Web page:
Nature Bulletin No. 127 October 18, 1947
Forest Preserve District of Cook County
William N. Erickson, President
Roberts Mann, Supt. of Conservation
The raccoon is one of the most intelligent of our forest animals.
Related to the bear, he looks and walks like a little bear, flat-footed,
with the heels of his four paws touching the ground. His front paws,
however, are shaped and used much like a monkey's. With his pointed
muzzle and black mask-like patch around each beady eye, he looks
like a cunning crafty burglar. And he is.
The Raccoon is almost omnivorous, like the bear. He eats acorns, wild
grapes, berries, insects, small mammals and birds. He loves the young
green corn in the farmer's field. Best of all, he likes to prowl the shores
and wade the shallows of streams and marshes where he catches frogs,
small fish, crayfish, snails and mussels. Most favored of these foods is
crayfish. Whatever he catches in or near the water, he dips and rinses
Expert swimmers and expert climbers, they live in dens high up in
hollow trees not too far from a stream or slough or lake. They usually
sleep all day and are active only at night. In autumn they eat greedily
to store up fat and then retire to their dens where they become torpid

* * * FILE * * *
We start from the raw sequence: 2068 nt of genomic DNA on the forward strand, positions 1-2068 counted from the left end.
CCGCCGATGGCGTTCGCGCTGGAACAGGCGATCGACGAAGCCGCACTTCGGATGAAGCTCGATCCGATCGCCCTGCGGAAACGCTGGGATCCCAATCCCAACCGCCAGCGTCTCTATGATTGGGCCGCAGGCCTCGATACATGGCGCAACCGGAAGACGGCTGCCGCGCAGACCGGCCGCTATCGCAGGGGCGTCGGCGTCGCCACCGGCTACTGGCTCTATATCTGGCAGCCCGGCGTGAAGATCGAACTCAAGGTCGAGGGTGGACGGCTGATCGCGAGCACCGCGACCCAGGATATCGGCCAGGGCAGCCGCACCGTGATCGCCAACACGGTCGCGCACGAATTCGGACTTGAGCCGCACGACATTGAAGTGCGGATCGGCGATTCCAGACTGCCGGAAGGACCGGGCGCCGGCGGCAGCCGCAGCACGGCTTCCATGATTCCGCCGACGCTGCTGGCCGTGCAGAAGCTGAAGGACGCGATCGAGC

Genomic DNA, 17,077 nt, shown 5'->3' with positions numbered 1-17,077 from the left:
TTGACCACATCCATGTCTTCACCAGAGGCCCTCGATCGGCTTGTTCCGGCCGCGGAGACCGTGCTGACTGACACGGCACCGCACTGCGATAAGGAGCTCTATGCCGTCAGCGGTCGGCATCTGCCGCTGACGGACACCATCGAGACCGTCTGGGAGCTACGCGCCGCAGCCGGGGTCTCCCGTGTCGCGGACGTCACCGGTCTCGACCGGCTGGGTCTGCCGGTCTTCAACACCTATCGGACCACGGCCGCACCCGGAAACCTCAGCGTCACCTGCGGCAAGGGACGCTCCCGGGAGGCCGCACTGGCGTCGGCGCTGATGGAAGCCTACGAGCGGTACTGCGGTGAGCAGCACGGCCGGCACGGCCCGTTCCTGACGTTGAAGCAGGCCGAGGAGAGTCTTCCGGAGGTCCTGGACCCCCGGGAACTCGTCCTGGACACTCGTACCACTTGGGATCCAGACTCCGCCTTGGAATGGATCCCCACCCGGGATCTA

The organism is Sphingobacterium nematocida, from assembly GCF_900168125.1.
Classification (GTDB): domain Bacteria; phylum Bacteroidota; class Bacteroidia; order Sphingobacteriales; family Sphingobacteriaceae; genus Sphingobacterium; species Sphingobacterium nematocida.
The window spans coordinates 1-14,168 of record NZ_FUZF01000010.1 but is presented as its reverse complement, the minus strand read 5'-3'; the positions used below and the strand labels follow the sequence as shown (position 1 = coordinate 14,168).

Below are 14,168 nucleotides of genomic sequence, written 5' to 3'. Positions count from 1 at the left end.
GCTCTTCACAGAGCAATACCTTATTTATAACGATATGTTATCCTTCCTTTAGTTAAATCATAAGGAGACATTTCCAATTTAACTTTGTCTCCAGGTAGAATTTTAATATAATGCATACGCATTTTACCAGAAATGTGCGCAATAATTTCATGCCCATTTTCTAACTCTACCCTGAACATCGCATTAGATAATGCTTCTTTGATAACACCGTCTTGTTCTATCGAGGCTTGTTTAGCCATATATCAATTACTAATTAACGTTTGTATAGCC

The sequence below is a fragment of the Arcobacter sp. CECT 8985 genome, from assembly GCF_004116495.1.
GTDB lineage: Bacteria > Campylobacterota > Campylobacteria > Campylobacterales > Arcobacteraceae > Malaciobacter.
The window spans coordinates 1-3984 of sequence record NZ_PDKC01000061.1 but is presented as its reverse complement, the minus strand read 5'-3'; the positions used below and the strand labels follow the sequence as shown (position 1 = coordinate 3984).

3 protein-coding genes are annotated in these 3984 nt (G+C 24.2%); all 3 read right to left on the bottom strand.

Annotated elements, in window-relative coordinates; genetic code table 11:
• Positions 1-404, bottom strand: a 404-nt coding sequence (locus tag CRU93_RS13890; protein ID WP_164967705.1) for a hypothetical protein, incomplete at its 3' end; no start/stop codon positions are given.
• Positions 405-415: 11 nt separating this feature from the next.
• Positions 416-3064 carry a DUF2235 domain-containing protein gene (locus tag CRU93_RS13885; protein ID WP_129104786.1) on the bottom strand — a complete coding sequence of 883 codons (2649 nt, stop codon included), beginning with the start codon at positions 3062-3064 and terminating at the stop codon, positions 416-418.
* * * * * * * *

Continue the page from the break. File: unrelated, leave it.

during winter. Raccoons do not truly hibernate.
On warm days they may awaken to peek out, and they mate in January
or February, but otherwise they sleep until spring. The young, from 3
to 6 in number, are born in late April or early May and remain with
their devoted mother until almost full-grown.
Hunting 'coon at night, with dogs, lantern, ax and rifle, has been a
favorite sport since pioneer days. Their coarse thick fur is valuable and
their flesh is good to eat. It is a difficult sport. Crafty and cunning,
they are fierce fighters if caught or treed. A 10-pound raccoon can
whip or drown most dogs, and some old he-coons weigh more than 30
The coon-skin cap was the favorite headgear of pioneers like Daniel
Boone and Abraham Lincoln.
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Update: June 2012